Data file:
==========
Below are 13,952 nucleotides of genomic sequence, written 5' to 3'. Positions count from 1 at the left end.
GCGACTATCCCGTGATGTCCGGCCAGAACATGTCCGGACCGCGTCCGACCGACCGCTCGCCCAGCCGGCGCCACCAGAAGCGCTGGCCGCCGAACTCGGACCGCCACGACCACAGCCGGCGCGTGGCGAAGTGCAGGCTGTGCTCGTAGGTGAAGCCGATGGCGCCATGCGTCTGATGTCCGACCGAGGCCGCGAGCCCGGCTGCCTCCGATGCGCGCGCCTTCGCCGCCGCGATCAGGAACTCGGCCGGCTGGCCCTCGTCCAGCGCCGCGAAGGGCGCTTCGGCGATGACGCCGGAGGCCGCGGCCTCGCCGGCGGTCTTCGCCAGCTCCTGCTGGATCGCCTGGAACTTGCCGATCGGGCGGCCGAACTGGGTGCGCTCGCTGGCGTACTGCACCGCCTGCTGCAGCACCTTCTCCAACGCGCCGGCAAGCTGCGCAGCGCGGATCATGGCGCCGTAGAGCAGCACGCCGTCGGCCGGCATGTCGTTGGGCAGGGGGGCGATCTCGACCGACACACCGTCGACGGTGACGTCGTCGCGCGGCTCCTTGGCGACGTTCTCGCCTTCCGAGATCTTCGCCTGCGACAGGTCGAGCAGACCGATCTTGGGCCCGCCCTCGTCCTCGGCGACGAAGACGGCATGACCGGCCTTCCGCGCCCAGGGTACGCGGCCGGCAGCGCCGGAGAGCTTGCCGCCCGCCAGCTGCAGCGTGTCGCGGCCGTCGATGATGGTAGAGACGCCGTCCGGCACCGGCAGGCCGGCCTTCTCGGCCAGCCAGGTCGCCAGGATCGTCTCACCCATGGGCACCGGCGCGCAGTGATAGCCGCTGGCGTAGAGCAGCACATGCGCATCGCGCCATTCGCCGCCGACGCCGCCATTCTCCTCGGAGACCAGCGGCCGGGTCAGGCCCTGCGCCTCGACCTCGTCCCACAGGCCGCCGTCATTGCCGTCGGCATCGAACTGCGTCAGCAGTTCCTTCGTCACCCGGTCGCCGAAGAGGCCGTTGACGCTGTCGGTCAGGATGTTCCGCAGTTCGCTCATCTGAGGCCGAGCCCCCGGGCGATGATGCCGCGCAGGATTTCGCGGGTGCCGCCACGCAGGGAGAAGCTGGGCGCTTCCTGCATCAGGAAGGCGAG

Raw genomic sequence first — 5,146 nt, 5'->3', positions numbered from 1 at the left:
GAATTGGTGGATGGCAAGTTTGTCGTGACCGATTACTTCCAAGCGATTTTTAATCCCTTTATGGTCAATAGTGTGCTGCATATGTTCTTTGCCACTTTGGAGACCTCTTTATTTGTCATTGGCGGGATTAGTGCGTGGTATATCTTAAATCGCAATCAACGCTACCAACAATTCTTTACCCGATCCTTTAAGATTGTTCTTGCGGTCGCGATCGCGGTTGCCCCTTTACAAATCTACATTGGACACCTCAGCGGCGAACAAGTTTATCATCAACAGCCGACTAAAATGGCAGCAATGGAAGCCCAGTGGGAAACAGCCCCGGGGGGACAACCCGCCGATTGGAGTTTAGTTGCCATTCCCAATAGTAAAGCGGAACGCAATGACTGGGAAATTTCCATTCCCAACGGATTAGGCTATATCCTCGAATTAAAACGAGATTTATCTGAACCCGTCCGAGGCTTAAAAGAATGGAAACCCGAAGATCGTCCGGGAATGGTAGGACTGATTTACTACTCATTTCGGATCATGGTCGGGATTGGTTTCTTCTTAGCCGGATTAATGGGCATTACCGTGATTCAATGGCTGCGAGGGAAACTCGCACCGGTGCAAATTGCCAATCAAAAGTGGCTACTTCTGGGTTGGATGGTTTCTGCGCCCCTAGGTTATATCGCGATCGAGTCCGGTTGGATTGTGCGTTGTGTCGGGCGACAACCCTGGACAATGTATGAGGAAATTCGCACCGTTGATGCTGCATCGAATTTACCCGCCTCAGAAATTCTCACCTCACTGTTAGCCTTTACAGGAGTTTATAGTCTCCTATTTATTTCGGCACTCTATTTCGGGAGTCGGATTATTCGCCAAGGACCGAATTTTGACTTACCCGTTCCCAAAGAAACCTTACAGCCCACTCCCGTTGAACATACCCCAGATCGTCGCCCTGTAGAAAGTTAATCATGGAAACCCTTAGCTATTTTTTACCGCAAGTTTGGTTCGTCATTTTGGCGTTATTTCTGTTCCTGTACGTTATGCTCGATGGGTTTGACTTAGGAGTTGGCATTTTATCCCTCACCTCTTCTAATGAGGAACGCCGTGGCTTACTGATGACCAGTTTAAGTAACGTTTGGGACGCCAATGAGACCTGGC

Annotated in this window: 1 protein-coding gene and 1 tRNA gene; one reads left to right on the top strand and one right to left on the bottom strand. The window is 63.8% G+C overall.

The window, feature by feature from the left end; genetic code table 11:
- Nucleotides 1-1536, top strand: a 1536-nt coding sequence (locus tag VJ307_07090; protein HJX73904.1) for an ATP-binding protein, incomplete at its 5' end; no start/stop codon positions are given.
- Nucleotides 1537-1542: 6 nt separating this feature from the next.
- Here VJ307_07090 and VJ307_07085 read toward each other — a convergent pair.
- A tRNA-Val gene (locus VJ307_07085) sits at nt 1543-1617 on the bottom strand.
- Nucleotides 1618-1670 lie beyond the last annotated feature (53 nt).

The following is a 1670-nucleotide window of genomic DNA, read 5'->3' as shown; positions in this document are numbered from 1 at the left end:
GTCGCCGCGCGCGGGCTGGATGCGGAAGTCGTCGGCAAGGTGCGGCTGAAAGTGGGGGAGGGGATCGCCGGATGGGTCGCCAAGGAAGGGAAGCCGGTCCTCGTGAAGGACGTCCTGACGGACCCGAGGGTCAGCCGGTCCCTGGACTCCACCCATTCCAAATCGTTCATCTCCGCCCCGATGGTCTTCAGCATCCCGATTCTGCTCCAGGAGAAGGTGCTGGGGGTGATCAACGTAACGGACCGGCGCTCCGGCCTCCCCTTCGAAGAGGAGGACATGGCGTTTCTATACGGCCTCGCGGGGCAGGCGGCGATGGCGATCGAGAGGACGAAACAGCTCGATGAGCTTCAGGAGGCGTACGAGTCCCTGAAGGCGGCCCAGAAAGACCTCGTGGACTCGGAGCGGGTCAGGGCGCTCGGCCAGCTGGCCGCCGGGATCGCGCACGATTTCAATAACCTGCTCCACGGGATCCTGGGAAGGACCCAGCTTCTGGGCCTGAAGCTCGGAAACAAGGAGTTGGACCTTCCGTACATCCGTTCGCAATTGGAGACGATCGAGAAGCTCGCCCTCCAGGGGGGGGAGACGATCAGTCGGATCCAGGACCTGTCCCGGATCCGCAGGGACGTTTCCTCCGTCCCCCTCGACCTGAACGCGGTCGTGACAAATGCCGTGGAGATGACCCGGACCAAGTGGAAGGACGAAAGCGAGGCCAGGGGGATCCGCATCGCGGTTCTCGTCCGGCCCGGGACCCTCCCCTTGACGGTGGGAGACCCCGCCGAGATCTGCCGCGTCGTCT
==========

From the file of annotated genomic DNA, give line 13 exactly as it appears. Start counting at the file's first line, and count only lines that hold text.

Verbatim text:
GTCGCCGCGCGCGGGCTGGATGCGGAAGTCGTCGGCAAGGTGCGGCTGAAAGTGGGGGAGGGGATCGCCGGATGGGTCGCCAAGGAAGGGAAGCCGGTCCTCGTGAAGGACGTCCTGACGGACCCGAGGGTCAGCCGGTCCCTGGACTCCACCCATTCCAAATCGTTCATCTCCGCCCCGATGGTCTTCAGCATCCCGATTCTGCTCCAGGAGAAGGTGCTGGGGGTGATCAACGTAACGGACCGGCGCTCCGGCCTCCCCTTCGAAGAGGAGGACATGGCGTTTCTATACGGCCTCGCGGGGCAGGCGGCGATGGCGATCGAGAGGACGAAACAGCTCGATGAGCTTCAGGAGGCGTACGAGTCCCTGAAGGCGGCCCAGAAAGACCTCGTGGACTCGGAGCGGGTCAGGGCGCTCGGCCAGCTGGCCGCCGGGATCGCGCACGATTTCAATAACCTGCTCCACGGGATCCTGGGAAGGACCCAGCTTCTGGGCCTGAAGCTCGGAAACAAGGAGTTGGACCTTCCGTACATCCGTTCGCAATTGGAGACGATCGAGAAGCTCGCCCTCCAGGGGGGGGAGACGATCAGTCGGATCCAGGACCTGTCCCGGATCCGCAGGGACGTTTCCTCCGTCCCCCTCGACCTGAACGCGGTCGTGACAAATGCCGTGGAGATGACCCGGACCAAGTGGAAGGACGAAAGCGAGGCCAGGGGGATCCGCATCGCGGTTCTCGTCCGGCCCGGGACCCTCCCCTTGACGGTGGGAGACCCCGCCGAGATCTGCCGCGTCGTCT